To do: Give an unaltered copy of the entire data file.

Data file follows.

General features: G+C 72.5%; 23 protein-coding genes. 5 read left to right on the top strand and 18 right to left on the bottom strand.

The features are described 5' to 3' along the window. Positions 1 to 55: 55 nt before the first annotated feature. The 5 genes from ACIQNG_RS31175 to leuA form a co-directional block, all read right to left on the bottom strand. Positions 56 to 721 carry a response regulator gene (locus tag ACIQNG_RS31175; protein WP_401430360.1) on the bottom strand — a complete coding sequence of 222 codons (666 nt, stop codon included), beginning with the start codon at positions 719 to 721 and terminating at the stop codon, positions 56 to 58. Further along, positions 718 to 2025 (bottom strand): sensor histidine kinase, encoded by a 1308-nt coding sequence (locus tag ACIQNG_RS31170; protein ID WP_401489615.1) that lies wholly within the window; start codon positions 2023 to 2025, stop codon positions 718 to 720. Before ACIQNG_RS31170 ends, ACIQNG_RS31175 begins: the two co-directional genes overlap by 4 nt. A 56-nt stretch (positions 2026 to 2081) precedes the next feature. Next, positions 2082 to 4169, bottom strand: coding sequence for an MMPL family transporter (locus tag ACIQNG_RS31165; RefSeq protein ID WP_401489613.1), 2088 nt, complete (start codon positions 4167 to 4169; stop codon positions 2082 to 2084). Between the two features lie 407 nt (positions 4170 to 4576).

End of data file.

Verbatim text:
General features: G+C 72.5%; 23 protein-coding genes. 5 read left to right on the top strand and 18 right to left on the bottom strand.

The features are described 5' to 3' along the window. Positions 1 to 55: 55 nt before the first annotated feature. The 5 genes from ACIQNG_RS31175 to leuA form a co-directional block, all read right to left on the bottom strand. Positions 56 to 721 carry a response regulator gene (locus tag ACIQNG_RS31175; protein WP_401430360.1) on the bottom strand — a complete coding sequence of 222 codons (666 nt, stop codon included), beginning with the start codon at positions 719 to 721 and terminating at the stop codon, positions 56 to 58. Further along, positions 718 to 2025 (bottom strand): sensor histidine kinase, encoded by a 1308-nt coding sequence (locus tag ACIQNG_RS31170; protein ID WP_401489615.1) that lies wholly within the window; start codon positions 2023 to 2025, stop codon positions 718 to 720. Before ACIQNG_RS31170 ends, ACIQNG_RS31175 begins: the two co-directional genes overlap by 4 nt. A 56-nt stretch (positions 2026 to 2081) precedes the next feature. Next, positions 2082 to 4169, bottom strand: coding sequence for an MMPL family transporter (locus tag ACIQNG_RS31165; RefSeq protein ID WP_401489613.1), 2088 nt, complete (start codon positions 4167 to 4169; stop codon positions 2082 to 2084). Between the two features lie 407 nt (positions 4170 to 4576).